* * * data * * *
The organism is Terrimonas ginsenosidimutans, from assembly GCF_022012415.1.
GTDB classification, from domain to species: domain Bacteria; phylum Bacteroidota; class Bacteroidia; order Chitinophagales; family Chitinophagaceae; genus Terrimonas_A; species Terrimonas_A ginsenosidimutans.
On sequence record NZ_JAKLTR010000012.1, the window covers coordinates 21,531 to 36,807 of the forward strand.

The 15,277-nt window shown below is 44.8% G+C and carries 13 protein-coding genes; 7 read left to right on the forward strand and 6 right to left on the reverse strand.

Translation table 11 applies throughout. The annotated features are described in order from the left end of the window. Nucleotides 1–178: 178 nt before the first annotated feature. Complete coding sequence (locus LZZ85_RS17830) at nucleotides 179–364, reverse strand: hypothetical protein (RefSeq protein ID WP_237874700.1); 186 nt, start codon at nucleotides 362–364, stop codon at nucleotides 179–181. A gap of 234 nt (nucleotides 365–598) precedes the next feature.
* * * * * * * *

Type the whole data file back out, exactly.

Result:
The organism is Terrimonas ginsenosidimutans, from assembly GCF_022012415.1.
GTDB classification, from domain to species: domain Bacteria; phylum Bacteroidota; class Bacteroidia; order Chitinophagales; family Chitinophagaceae; genus Terrimonas_A; species Terrimonas_A ginsenosidimutans.
On sequence record NZ_JAKLTR010000012.1, the window covers coordinates 21,531 to 36,807 of the forward strand.

The 15,277-nt window shown below is 44.8% G+C and carries 13 protein-coding genes; 7 read left to right on the forward strand and 6 right to left on the reverse strand.

Translation table 11 applies throughout. The annotated features are described in order from the left end of the window. Nucleotides 1–178: 178 nt before the first annotated feature. Complete coding sequence (locus LZZ85_RS17830) at nucleotides 179–364, reverse strand: hypothetical protein (RefSeq protein ID WP_237874700.1); 186 nt, start codon at nucleotides 362–364, stop codon at nucleotides 179–181. A gap of 234 nt (nucleotides 365–598) precedes the next feature.